British singer Sylvan released just one solo single, 1965’s ‘death disc’ We don’t belong, but went on to write the lyrics of many top tunes of the day, both with and without her husband Barry Mason.
She was born Suilven Whittingham (or Suilven Alexandra Elizabeth Fraser Whittingham, to give her full name) on 2 December 1943 in the Yorkshire town of Horsforth, now part of Leeds. Her parents lived in Chelsea, in west London, and her father was a screenwriter with Ealing Studios.
After leaving school she moved to Marble Arch in London’s West End and took up secretarial work.
In 1965 she recorded a demo of her singing and playing her guitar, which she sent off to Radio Luxembourg’s Talent Search. She ended making the top six in the contest finals, held in London. Orchestra leader Cyril Stapleton encouraged her to take singing lessons, which she did in London’s Denmark Street, home to many record producers and agents at the time.
During a break in a coffee bar in the street, the blue-eyed blonde caught the eye of record producer Barry Mason (and looking at her publicity shots from the time, it’s not hard to see why). Together the pair penned We don’t belong, a tale of misunderstood lovers who sign a suicide pact. “Hold me in your arms until the bitter end, now the tears are over death shall be our friend,” ran the lyric.
With a new spelling of her name, Sylvan, the singer was offered a recording contract with the Columbia label and whisked into the studio in a matter of weeks. No expense was spared – backing was provided by a 70-piece orchestra, and the result is a huge production.
The BBC banned the record because of its lyrics, but unlike Twinkle’s ‘death disc’ Terry of the previous year, this did nothing to boost sales. If anything, death discs were considered a touch passé by this time by the time of its release in August 1965, and the single disappeared without trace.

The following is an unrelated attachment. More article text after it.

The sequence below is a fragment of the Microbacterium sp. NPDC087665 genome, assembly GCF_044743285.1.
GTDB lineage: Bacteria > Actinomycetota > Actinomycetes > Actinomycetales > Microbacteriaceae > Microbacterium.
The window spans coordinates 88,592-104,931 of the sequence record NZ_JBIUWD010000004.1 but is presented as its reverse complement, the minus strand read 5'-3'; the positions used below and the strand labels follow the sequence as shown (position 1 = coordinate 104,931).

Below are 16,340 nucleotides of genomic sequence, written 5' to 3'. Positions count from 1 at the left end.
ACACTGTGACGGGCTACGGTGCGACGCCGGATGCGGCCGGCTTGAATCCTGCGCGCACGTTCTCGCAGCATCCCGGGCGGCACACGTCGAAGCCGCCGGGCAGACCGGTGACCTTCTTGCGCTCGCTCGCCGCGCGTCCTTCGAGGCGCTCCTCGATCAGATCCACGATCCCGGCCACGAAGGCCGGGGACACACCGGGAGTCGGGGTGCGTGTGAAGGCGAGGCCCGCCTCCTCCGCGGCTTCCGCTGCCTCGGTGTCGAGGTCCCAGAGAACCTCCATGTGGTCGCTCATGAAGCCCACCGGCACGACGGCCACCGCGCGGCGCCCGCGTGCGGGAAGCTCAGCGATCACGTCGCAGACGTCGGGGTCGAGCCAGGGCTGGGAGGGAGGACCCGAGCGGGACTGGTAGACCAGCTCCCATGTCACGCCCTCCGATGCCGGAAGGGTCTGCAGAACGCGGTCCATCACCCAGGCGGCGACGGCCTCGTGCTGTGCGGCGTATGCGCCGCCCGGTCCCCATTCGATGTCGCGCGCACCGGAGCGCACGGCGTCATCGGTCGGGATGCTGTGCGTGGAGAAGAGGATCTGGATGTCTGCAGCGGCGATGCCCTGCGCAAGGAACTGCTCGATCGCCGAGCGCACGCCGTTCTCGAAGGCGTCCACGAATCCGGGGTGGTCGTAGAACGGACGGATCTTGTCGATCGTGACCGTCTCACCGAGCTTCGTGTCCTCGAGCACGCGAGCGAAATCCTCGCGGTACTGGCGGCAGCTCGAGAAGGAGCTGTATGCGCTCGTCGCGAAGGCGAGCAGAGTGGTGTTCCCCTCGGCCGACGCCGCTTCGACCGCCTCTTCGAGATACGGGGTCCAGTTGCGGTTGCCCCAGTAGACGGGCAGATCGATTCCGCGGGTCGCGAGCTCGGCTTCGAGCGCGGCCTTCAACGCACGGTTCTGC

Sadly, its failure signalled the end of Sylvan’s solo career, but she went on to write lyrics with Mason, including Delilah for Tom Jones and Kiss me goodbye for Petula Clark. The pair also wrote the English lyrics for Anna Identici’s 1968 San Remo entry Quando m’innamoro, which Engelbert Humperdinck took into the UK top ten as A man without love, and Katja Ebstein’s fabulous Wunder gibt es immer wieder (which became No more love for me).
On her own, she also penned songs for Demis Roussos and the theme tune to Morecombe and Wise’s 1972 television series.
She and Mason also released a duet, When you do what you’re doing, and the pair married, though they divorced in the 1980s.
She now works as a photographer and lives in Fulham, in west London. For a while she was undergoing treatment for breast cancer but was given the all clear in 2008.
With thanks to Sylvan for her help with this biography.
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